How to… (a love story)

How to… (a love story)

Britton Minor

  1. Choose life after death; choose to grow.
  2. Press seeds into spring-warmed earth.
  3. Look for seedlings to poke and rise within the week.
  4. Track two full moons and there will be blooms.
  5. Look! They’re bursting open—one flower, one stem.
  6. Know this: these beauties are deer-resistant sun lovers.
  7. Water them a little (an inch they say) every week.
  8. Wait for butterflies to land and hummers to hover.
  9. Apply fertilizer as needed.
  10. Beware: confident and colorful, Zinnias die out with the first frost.

A Mockingbird trills ree-ree-ree-swoo, ree-ree-ree-swoo, over and over again. Bright yellow mustard flowers flank the weedy plot of dirt where, seven years ago, a ravenous gopher ate through the middle of three out of four newly planted Buddleia—Butterfly bushes. Weeds abound. Unlike marriage, their success relies—

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Weedy mental meandering is what I do when endings and beginnings are wedged-up like incompatible vegetables planted too close together; cabbage and strawberries, for example; or tomatoes next to bush beans. But while avoiding vegetable catastrophes only requires a bit of research, avoiding personal catastrophes is less clear-cut, by far. One only has to look to Shakespeare for proof.

In junior high, I accidentally played Juliet. Ms. Anderson, the drama teacher, saw something in me and claimed I’d be perfect for the role. Me? I thought, five seconds before my ego primed my lips with a commitment. Each night, under cover of darkness, I’d earnestly rehearse my lines in the back garden:

Deny thy father and refuse thy name/Or, if thou wilt not, be but
sworn my love/And I’ll no longer be a Capulet.

Weeks later I’d plunge Romeo’s dagger through two layers of chiffon, fake blood exploding across my abdomen, and collapse dead on the stage.

What wasn’t clear to the eighth-grade me, anything related to my feminist renaissance to-come, is now as transparent as air. Juliet should never have offered to give up her name. After abandoning my maiden name four times, as if getting married was akin to existing in a self-induced coma, it took Donald Trump becoming America’s 45th president to wake me. In an instant, every flimsy belief I’d held became sturdy inspiration for deep internal change. Raised by strong women and nearly absent—either physically or emotionally—men, I can only scream to myself: What took you so (52 years) long? Doesn’t matter, really. A maiden name isn’t difficult to reclaim. A dead marriage is.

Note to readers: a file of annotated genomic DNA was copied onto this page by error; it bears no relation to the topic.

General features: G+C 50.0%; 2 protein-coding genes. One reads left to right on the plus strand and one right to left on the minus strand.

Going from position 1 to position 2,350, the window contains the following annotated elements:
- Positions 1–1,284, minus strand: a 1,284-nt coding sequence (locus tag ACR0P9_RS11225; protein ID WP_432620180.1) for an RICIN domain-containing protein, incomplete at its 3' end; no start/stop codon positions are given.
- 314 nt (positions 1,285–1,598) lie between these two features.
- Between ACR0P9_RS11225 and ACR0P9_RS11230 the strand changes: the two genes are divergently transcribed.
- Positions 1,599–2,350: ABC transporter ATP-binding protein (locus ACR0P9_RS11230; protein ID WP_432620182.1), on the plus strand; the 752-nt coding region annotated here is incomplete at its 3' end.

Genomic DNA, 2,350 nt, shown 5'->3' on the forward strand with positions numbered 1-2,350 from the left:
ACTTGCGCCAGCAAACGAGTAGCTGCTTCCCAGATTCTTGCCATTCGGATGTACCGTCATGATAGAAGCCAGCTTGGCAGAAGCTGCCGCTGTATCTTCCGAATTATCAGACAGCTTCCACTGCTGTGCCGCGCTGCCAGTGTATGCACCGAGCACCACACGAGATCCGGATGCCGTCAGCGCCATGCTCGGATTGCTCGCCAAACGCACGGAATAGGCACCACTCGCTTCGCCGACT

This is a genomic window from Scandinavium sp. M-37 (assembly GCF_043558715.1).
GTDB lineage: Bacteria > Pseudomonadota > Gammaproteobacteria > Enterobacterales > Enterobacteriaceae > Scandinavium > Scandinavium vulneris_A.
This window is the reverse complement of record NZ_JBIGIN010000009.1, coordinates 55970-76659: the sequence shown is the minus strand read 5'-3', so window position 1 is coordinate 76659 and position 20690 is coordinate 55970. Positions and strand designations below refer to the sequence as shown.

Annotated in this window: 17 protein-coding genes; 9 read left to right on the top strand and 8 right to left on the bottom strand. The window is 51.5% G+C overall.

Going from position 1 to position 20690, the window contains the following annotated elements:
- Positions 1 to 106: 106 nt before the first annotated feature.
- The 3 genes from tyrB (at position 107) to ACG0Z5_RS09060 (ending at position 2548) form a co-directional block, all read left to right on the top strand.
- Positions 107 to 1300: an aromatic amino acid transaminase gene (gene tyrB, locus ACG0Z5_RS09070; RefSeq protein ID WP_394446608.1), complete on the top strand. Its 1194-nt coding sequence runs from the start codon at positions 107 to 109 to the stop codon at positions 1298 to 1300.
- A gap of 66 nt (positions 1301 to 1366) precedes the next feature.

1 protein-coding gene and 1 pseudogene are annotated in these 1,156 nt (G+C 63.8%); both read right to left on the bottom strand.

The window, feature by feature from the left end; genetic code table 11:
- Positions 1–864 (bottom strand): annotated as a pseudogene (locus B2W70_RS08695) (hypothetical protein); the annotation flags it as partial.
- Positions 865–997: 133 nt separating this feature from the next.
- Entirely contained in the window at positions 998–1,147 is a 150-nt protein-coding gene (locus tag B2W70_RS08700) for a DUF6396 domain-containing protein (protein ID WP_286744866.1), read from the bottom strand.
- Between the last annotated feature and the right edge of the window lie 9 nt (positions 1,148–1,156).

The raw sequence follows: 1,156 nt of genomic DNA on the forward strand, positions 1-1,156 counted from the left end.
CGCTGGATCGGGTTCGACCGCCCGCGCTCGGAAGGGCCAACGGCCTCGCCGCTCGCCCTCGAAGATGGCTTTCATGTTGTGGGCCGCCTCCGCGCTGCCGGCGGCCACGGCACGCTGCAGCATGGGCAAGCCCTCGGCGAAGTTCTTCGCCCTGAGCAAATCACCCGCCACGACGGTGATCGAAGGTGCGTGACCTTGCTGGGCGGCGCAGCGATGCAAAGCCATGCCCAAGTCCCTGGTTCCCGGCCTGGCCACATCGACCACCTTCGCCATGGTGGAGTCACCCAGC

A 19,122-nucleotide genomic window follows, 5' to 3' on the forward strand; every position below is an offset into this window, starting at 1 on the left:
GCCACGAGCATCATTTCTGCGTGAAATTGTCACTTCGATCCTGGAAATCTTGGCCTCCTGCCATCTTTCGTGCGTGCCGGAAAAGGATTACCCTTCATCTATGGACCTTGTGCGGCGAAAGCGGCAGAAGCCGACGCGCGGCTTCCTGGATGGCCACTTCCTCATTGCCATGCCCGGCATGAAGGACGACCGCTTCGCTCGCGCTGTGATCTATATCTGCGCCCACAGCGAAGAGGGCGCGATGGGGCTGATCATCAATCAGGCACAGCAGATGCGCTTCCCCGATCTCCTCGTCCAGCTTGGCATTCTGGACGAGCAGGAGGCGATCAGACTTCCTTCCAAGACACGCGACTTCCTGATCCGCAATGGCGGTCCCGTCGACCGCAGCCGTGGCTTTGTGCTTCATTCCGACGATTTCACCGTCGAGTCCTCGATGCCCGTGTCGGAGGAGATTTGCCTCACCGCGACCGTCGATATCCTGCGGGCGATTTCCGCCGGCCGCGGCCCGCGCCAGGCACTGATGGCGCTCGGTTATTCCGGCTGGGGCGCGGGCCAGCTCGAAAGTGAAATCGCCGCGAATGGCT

I read recently that in shade, Zinnias produce fewer flowers on smaller plants. Shade is a problem for them, just as it has always been for women who stand in the shadow of a man—we can’t grow properly there.

Zinnias were discovered in the 1800s, by Johann Gottfried Zinn, a German botanist, and have become a symbol of endurance. I’m envisioning the Zinnia’s floral antecedents through the eyes of budding botanist Alma, from Elizabeth Gilbert’s The Signature of All Things. I’m belly-to-the-dirt, clothing of the day notwithstanding, investigating flora and fauna, calculating exactly how our world first began to grow. I’m maintaining a detailed notebook of lichen, replete with illustrations, and envisioning what our world might, based on these micro-investigations, become. But a botanist also understands that our existence predates its discovery, that something always came first.

The feminist me predates my 2016 discovery of her. I see her as an independent five year-old pulling up patches of grass just to peer into the teeming world below. I see her in a lifelong refusal to embrace religious discrimination against the gays, and in my wonky determination to keep trying to get love right even after repeated failures.

Some people don’t like the word feminist much. It’s as misunderstood and poorly labeled as “weeds” that are just flowers that want to grow, unobstructed.

An ending, I understand, is a synonym for a beginning, which is a synonym for someone who wants to…

…grow (a love story, remember?)

Britton Minor

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